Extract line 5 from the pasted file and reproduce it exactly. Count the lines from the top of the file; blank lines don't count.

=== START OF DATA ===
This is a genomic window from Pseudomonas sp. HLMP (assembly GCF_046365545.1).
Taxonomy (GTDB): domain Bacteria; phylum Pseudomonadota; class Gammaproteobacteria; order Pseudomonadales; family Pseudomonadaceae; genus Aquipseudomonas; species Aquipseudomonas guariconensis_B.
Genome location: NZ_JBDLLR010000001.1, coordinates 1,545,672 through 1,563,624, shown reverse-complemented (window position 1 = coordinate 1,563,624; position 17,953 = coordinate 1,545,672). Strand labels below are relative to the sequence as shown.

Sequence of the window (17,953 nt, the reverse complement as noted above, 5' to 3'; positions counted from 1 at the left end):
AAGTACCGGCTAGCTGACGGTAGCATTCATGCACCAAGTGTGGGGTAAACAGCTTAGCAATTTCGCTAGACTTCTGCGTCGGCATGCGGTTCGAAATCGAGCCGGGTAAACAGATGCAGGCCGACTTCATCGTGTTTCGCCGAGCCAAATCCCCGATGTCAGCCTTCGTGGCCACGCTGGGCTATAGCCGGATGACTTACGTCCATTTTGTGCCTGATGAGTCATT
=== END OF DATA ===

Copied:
AAGTACCGGCTAGCTGACGGTAGCATTCATGCACCAAGTGTGGGGTAAACAGCTTAGCAATTTCGCTAGACTTCTGCGTCGGCATGCGGTTCGAAATCGAGCCGGGTAAACAGATGCAGGCCGACTTCATCGTGTTTCGCCGAGCCAAATCCCCGATGTCAGCCTTCGTGGCCACGCTGGGCTATAGCCGGATGACTTACGTCCATTTTGTGCCTGATGAGTCATT